US v. Assange – Superseding Indictment Breakdown

Criminal Theory

This is a case involving a criminal conspiracy that taken together are summed up in Counts 1 (conspiracy to obtain, receive, and disclose national defense information or NDI); and 18 (conspiracy to commit computer intrusion) of a classified Department of Defense network.

All counts -- excepting Counts 15 and 16 where Assange is the so-called proximate publisher of names of cooperative Afghans and Iraqi -- rely on a theory of direct conspiracy between Manning and Assange.

The US criminal theory in the superseding indictment against Julian Assange has three main parts:

(A.) Prior to the March 2010 agreement (and since at least November 2009), Assange and Chelsea Manning were in communication, i.e. while Manning was illegally exfiltrating and disclosing Secret information stored on a classified Department of Defense network to WikiLeaks;

(B.) When Assange agreed to help Manning on March 8, 2010 attempt to bypass the administrator password on her classified computer (so she could surf SIPRNet anonymously to exfiltrate more classified information for Assange and WikiLeaks), Assange knew that Manning had been and was attempting to illegally exfiltrate Secret information from a classified Department of Defense network;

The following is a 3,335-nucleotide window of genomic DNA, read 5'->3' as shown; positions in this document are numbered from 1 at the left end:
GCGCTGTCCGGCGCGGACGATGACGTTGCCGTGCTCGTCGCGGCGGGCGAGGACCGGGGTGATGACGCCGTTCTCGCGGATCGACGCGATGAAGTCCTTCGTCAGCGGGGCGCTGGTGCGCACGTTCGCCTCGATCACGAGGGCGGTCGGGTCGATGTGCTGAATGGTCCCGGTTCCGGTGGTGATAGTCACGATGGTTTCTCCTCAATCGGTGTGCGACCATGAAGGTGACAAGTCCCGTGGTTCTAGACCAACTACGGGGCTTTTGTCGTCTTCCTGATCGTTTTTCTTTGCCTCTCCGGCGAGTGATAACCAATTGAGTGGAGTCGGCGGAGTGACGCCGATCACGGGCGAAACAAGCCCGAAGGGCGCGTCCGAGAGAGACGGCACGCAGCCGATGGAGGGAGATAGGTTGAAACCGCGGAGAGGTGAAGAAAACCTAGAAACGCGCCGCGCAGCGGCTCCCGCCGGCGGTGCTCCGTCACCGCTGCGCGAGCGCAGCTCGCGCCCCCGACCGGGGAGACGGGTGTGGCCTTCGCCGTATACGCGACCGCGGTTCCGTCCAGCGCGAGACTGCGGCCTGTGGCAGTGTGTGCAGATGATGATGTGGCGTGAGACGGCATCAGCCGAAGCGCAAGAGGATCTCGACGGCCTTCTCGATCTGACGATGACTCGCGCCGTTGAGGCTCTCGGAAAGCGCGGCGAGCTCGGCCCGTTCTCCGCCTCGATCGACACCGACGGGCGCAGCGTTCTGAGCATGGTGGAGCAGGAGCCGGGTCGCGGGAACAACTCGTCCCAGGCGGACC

(C.) After the March 8, 2010 agreement, Assange continued to encourage Manning to illegally ex-filtrate Secret information from a classified Department of Defense network.

All the charged documents cited under Espionage Act Counts (excluding SIGACTS) post-date the beginning of Jabber chats. (See my special comments below regarding Iraq ROE files, which were leaked the day before those chats)

 

Charged Documents

There are an unknown number of charged documents tied to each espionage Count that the US will disclose during pretrial.

The US is using a *different* set of charged documents for the espionage act Counts in the Assange prosecution, than it did in the Manning prosecution.

The US did provided four classified SIGACTS (two from the Afghanistan and two from Iraq CIDNE databases) and five classified diplomatic cables from the NetCentric diplomacy database as examples of charged documents (see pages 13 and 14 of the superseding indictment).